A couple of Hot Doc gems – My Thai Bride and Tilman in Paradise
Each September the Hollywood elite invade Toronto in droves. The Toronto International Film Festival (TIFF) has created quite a name for itself; it is often regarded as the world’s premier film festival. And although the movie viewing component of the fortnight is always fantastic, the party scene and star gazing elements somehow tarnish the artistry of it all. Kim Kardashian and Paris Hilton don’t exactly pull into town in order to pontificate on their method acting abilities.
The Canadian International Documentary Festival, known as Hot Docs, is the ‘Anti-TIFF.’ You won’t wait 6 hours in line to see Angelina Jolie portraying a female assassin…..again, but rather, to the delight of your gray matter, you can pick up a ticket to see ‘Big Boys Gone Bananas’, a story about Dole’s punitive treatment of its banana farmers. Clooney’s publicist won’t hock $500 tickets to attend a fundraiser to save the duck-billed platypus, but you could snag a seat to see ‘Mama Illegal, a narrative about Moldavia’s export industry of women who end up working abroad illegally as cleaning ladies. Since its inception, the theme for this festival has been a celebration of substance: I have always left the theatre having learned something. That is unless you attend James Franco’s entry this year, in which case you do not pass go but rather leave having lost 20-40 IQ points and wanting to clock the guy.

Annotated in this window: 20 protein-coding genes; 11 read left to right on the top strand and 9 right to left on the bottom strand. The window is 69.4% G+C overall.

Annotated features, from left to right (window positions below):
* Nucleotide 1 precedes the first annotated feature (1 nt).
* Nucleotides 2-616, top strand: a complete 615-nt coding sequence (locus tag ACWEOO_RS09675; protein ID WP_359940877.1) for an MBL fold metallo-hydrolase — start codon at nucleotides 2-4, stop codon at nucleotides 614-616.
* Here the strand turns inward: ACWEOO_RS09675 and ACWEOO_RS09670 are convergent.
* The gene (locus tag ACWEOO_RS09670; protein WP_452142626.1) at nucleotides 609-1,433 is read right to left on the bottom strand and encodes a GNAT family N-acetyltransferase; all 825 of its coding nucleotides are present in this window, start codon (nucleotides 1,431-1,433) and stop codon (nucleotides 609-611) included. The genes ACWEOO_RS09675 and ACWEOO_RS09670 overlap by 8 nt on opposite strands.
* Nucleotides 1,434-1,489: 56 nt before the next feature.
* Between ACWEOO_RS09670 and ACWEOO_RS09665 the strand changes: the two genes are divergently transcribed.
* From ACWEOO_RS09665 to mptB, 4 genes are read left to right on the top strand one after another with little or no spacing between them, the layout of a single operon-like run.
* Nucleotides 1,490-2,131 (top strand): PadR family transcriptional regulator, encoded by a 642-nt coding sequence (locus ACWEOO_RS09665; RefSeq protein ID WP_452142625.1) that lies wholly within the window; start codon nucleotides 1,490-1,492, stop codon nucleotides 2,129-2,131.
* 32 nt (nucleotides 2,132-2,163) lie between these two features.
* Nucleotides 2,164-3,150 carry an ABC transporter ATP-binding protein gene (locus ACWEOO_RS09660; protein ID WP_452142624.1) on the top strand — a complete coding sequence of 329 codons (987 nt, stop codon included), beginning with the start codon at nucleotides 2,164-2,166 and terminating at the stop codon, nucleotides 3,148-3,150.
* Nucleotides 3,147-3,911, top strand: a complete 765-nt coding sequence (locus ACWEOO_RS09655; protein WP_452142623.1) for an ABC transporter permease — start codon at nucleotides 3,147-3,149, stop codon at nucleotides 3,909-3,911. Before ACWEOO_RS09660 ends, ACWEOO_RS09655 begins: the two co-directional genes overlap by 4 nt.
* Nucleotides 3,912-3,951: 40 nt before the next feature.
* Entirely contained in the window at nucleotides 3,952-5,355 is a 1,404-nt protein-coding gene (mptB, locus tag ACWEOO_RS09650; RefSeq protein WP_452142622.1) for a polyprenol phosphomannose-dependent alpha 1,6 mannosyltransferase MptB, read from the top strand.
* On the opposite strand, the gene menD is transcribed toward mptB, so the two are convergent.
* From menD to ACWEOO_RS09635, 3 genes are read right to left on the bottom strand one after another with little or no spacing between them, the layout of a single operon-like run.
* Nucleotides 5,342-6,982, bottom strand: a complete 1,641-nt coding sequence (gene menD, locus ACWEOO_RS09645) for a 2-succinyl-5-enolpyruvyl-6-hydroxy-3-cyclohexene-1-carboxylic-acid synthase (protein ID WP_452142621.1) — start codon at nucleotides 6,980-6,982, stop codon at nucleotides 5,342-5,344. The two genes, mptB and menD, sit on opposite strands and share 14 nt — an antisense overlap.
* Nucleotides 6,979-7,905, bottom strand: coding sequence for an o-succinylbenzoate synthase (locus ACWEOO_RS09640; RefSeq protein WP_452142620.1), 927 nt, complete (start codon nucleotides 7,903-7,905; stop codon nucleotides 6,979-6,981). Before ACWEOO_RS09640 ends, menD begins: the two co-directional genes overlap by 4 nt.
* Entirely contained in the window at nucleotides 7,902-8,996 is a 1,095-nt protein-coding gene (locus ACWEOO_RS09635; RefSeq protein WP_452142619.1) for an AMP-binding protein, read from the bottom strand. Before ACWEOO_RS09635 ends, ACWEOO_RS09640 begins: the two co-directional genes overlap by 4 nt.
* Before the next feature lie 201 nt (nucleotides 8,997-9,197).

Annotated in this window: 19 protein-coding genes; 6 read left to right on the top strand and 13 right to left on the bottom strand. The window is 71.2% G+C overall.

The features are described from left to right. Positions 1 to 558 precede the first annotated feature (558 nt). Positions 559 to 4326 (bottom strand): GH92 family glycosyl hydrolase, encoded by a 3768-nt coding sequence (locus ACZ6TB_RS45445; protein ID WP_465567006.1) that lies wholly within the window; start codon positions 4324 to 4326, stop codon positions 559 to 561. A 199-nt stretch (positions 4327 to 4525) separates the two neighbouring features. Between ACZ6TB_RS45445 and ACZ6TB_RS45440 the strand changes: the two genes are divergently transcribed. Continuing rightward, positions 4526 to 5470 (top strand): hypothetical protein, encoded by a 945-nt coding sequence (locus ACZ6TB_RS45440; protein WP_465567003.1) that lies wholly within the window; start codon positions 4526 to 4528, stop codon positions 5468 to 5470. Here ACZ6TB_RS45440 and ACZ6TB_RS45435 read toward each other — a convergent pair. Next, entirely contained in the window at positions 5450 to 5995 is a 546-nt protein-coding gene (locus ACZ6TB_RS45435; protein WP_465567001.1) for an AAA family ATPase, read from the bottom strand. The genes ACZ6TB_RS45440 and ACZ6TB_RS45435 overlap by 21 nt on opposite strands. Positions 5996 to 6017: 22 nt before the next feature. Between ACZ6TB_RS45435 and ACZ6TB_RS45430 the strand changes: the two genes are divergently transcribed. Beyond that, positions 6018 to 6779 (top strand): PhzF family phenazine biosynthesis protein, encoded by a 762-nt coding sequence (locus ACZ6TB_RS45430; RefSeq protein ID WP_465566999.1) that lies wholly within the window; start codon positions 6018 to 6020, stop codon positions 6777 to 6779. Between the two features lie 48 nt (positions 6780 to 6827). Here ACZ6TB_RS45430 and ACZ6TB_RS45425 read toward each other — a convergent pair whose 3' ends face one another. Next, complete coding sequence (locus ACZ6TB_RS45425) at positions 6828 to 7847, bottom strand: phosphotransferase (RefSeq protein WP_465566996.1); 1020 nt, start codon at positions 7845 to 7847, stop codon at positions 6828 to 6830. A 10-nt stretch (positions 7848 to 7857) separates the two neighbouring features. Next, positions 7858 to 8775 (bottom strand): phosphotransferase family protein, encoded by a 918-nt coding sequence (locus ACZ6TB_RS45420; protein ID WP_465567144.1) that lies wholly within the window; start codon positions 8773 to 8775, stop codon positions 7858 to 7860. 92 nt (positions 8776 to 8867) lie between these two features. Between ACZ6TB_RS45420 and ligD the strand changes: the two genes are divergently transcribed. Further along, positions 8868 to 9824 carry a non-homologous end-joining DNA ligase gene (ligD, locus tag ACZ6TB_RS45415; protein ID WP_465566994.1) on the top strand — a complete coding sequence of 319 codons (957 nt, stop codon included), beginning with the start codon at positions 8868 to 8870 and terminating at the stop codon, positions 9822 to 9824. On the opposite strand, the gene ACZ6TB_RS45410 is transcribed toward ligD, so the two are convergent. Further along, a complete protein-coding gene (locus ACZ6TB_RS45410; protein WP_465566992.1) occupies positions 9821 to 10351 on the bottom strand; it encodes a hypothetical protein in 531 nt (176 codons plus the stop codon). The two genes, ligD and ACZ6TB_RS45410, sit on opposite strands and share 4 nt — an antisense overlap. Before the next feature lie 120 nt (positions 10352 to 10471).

This past Saturday I took in a fantastic double bill: A 60 minute story called My Thai Bride, which was preceded by a 28 minute short entitled Tilman in Paradise. In the latter film, by Julian Vogel, a middle-aged, ordinary looking German bartender named Tilman seeks tenderness in the seedy underbelly of the sex trade, namely a brothel called Paradise. Being convinced that he’s unable to interact with women on even the most basic level, he courts the working girls hoping to find one who might offer more than sex. Tilman finances his exploits using an advance on his inheritance from his parents. Nearly all of his money has been withered away. In My Thai Bride, Australian film maker David Tucker introduces us to a British salesman named Ted who loves his trips to Thailand, notably to enjoy the sex tourism. When he meets Tip, a ‘bar’ worker, she’s kind, helpful, attentive, and most importantly, in need of him. Within months Ted has moved to Thailand, liquidated all of his assets, financed a pig farm, and built them a house. Ted’s hubristic error is a lack of knowledge around Thai property laws, which restrict foreign ownership. Ted, being a trusting lad, puts all of his holdings in Tip’s name. You can telegraph where this one was headed; needless to say Ted ends up back in the UK a broke and broken man.
Both Tilman and Ted are sad, tragic figures. Neither has had much success with relationships; both failed to find conjugal bliss within their respective cultures. In the case of Tilman, the more we hear him speak of wanting something more than just sex from his prostitute companions, the more we’re made painfully aware of the concerning complexities preventing this from actually happening for him. Ted not surprisingly failed to realize that a young single mother who caught his eye initially for sex, and was accustomed to making $4 per day at a plastics factory, would choose his money and the stability it could buy, over love in order to ensure a better life for her family.
Take in this festival. The stories are compelling, unique, thought provoking and diverse, while the crowds are passionate yet a little sparser than the star gazers who populate TIFF. A cautionary note: should you bring a date, and particularly someone you’ve just met, you may want to avoid the ‘Thai hooker’ theme.